- Riding jeans like Draggins, Hornees or Shift jeans + waterproof overpants. Armoured waterproof pants are a bulky pain, suitable for long trips or touring, but if you're riding out to meet friends etc, you just want to be in comfy jeans while you carry your jacket and helmet around.

    - DriRider or similar jacket. Something water proof with a removable winter-liner. Buy it big enough so the sleeves aren't too short, and so you can fit a jumper underneath it for really cold nights.

    - Boots: make sure they are super duper comfy, to stand and walk in, not just for riding. Ankle protection is preferred, too. If they don't feel comfortable from new, in the shop, don't buy them.

    Rules:
    - Anyone who says not to buy gear that is comfortable, or to buy just undersized, that it will stretch/something to perfect fit later on is an idiot. Ignore them.

    - Anyone who says you must spend $1000 on a helmet because that's what your brain is worth is an idiot. Ignore them. All helmets for sale in bike shops pass quite high minimum safety requirements.

    - BUY THE MOST COMFORTABLE ONE (applies to everything).
     
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  9. Get a back protector and if you get riding jeans, get knee/shin armour as well. I found out in my off on Sunday that the kevlar lasts just a little longer than the denim. My shin/knee armour saved me from a broken knee/leg from an impact to a guard rail post and then saved me from road rash once my Hornees opened up.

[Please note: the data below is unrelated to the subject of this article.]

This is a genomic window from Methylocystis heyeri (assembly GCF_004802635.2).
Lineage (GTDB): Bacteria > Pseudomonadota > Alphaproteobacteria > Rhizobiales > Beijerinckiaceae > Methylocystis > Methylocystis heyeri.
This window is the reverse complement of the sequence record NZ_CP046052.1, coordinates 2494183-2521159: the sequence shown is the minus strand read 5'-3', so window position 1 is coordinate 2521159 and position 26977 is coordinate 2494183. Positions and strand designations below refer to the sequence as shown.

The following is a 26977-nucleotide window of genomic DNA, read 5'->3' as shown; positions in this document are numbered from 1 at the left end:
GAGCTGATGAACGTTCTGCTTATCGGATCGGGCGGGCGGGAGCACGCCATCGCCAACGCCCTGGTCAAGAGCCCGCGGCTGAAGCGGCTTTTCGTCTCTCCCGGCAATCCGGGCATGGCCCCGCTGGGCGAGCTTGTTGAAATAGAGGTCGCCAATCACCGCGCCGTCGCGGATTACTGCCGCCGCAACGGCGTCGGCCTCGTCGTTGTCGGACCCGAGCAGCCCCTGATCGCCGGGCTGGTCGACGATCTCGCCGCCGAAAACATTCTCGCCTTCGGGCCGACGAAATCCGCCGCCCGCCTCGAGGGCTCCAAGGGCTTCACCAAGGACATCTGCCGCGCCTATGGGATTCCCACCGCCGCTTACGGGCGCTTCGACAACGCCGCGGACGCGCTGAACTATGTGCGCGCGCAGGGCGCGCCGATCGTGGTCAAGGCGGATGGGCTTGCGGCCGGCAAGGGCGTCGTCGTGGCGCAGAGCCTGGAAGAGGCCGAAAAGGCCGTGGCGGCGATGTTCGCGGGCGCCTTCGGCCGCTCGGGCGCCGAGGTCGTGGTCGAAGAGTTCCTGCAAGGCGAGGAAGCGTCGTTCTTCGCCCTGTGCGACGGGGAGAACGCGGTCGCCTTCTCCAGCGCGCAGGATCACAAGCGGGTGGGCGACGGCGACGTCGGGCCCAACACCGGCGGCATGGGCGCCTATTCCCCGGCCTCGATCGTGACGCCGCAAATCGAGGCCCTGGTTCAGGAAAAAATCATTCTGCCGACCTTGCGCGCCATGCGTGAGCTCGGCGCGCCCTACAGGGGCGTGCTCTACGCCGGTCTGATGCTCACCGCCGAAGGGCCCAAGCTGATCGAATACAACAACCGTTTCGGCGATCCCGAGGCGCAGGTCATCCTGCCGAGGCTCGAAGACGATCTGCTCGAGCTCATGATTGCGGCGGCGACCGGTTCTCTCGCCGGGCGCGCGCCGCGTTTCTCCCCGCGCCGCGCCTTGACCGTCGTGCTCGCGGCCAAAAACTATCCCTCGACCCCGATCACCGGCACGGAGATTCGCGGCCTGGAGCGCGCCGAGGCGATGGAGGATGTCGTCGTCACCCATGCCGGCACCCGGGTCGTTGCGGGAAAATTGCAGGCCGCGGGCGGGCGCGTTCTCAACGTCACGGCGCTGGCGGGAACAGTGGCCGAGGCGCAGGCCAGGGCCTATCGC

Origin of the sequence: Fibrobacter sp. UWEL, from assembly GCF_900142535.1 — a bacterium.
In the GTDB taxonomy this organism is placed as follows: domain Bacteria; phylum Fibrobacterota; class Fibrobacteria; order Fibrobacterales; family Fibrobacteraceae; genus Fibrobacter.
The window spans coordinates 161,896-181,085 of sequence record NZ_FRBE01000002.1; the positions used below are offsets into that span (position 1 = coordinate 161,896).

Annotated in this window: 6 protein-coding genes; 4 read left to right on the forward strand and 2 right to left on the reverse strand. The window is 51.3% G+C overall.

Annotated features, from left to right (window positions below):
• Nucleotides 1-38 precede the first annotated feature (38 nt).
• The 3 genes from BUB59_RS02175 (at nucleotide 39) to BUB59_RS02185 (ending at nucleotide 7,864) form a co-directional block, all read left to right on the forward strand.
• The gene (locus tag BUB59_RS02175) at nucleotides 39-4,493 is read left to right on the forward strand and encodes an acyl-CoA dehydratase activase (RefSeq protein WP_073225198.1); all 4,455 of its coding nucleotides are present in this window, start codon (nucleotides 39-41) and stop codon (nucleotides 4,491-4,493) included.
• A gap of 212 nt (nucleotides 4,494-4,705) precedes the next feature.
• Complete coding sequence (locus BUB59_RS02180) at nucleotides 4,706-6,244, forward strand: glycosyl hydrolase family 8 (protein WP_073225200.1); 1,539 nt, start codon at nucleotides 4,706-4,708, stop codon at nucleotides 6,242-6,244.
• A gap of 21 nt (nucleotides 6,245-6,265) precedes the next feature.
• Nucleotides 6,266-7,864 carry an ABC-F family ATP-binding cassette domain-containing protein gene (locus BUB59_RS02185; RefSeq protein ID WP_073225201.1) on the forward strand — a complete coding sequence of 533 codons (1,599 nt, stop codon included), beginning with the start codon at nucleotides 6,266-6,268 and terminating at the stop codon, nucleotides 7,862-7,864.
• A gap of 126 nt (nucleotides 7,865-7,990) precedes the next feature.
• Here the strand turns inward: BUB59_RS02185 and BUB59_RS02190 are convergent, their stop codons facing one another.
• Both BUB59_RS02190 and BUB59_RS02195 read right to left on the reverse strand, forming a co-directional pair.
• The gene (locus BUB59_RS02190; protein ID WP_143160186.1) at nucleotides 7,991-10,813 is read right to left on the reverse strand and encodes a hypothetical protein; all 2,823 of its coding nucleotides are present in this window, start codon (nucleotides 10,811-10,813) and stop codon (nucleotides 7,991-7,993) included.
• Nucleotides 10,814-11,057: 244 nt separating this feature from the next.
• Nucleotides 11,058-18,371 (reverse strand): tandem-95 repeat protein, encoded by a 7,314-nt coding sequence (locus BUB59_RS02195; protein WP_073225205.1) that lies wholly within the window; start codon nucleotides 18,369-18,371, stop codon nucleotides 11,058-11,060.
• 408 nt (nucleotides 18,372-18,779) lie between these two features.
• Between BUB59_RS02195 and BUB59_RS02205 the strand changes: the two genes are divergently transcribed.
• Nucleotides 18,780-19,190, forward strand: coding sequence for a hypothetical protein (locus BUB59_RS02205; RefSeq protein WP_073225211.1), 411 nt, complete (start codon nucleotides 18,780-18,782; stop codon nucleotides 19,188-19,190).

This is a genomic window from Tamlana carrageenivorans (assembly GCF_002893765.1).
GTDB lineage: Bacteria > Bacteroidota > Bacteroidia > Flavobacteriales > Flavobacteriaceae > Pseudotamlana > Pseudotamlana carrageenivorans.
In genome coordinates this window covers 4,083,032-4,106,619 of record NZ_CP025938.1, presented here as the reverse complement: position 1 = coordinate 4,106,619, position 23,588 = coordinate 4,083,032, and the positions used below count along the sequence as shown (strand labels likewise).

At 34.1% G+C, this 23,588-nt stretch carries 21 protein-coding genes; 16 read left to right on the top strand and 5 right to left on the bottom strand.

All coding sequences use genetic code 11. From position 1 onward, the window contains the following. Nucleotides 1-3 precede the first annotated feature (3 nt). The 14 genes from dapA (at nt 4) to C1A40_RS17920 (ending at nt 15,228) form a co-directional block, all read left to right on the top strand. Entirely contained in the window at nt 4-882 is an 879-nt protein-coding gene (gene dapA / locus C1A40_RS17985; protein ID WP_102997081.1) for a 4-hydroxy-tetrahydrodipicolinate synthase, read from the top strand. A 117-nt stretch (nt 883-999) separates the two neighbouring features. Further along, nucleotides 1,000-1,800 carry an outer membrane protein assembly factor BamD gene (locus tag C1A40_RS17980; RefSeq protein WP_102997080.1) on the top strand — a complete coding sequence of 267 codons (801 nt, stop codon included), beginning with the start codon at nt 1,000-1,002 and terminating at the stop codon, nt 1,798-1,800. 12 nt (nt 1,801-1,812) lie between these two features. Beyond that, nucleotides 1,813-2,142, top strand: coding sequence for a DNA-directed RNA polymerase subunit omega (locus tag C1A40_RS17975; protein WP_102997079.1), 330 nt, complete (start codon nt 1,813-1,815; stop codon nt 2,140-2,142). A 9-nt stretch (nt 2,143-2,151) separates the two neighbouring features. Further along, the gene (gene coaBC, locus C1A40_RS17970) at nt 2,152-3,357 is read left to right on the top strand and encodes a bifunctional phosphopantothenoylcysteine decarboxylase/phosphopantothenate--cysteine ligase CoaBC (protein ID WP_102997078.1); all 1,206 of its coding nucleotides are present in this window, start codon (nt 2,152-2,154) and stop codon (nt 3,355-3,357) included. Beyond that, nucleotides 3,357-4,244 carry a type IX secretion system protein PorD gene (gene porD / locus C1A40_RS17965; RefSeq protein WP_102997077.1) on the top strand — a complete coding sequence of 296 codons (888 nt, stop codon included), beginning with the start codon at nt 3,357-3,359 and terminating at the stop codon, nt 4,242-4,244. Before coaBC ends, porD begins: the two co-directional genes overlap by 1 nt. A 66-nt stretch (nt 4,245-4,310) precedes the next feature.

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  10. +1
    If they are not comfortable enough, you'll find yourself riding without them soon.
     
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  11. I saw your other post about the crash, happy you're fine. About the Hornee, just send an email to them and explain what happened to the pants in the accident. The kevlar is supposed to hold up pretty well.
     
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  12. full leather, you'll never have to buy gear again if you look after it.
     
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  14. I'm 20 and I've been riding for about 20mnths now and am glad i spent some decent money on gear because it also lasts longer.
    I went with the Arai vector helmet, very comfortable and a major advantage i found strait away and notice every time i try on a helmet at a shop is that the arai has much better periferal vision which is invaluable.

    I bought a Technik leather jacket with armour, once again comfortable and quite warm with room to wear a hoodie underneath, make sure when trying gear you sit on your bike or a similar bike to make sure the arms come to the right length and it feels comfortable in riding position.

    I originally bought draggin jeans but am a Hornee convert, different cut and much more comfortable on me, and make sure u try the pants on because both me and my mate had draggins and bought exactly the same size and style of pants but different colour but the cut was completely different it was weird and WAY to tight, but thats when i got into the hornees, my mates were actually larger in size but the waist in both was 34 so odd.